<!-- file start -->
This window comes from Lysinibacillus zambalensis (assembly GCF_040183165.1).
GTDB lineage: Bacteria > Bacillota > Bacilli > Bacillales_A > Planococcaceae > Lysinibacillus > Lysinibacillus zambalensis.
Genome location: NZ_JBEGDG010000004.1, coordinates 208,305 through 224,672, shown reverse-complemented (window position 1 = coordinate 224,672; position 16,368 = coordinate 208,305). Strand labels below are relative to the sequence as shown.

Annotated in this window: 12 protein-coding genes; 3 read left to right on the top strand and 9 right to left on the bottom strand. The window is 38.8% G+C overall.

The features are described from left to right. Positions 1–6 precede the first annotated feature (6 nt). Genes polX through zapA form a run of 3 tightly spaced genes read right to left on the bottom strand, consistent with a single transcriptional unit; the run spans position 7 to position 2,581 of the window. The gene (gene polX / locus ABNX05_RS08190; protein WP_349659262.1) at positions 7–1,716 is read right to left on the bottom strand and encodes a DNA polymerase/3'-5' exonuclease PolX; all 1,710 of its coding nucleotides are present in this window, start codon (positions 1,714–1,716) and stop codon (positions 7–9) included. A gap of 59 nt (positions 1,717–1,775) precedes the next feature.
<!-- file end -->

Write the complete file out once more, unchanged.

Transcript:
This window comes from Lysinibacillus zambalensis (assembly GCF_040183165.1).
GTDB lineage: Bacteria > Bacillota > Bacilli > Bacillales_A > Planococcaceae > Lysinibacillus > Lysinibacillus zambalensis.
Genome location: NZ_JBEGDG010000004.1, coordinates 208,305 through 224,672, shown reverse-complemented (window position 1 = coordinate 224,672; position 16,368 = coordinate 208,305). Strand labels below are relative to the sequence as shown.

Annotated in this window: 12 protein-coding genes; 3 read left to right on the top strand and 9 right to left on the bottom strand. The window is 38.8% G+C overall.

The features are described from left to right. Positions 1–6 precede the first annotated feature (6 nt). Genes polX through zapA form a run of 3 tightly spaced genes read right to left on the bottom strand, consistent with a single transcriptional unit; the run spans position 7 to position 2,581 of the window. The gene (gene polX / locus ABNX05_RS08190; protein WP_349659262.1) at positions 7–1,716 is read right to left on the bottom strand and encodes a DNA polymerase/3'-5' exonuclease PolX; all 1,710 of its coding nucleotides are present in this window, start codon (positions 1,714–1,716) and stop codon (positions 7–9) included. A gap of 59 nt (positions 1,717–1,775) precedes the next feature.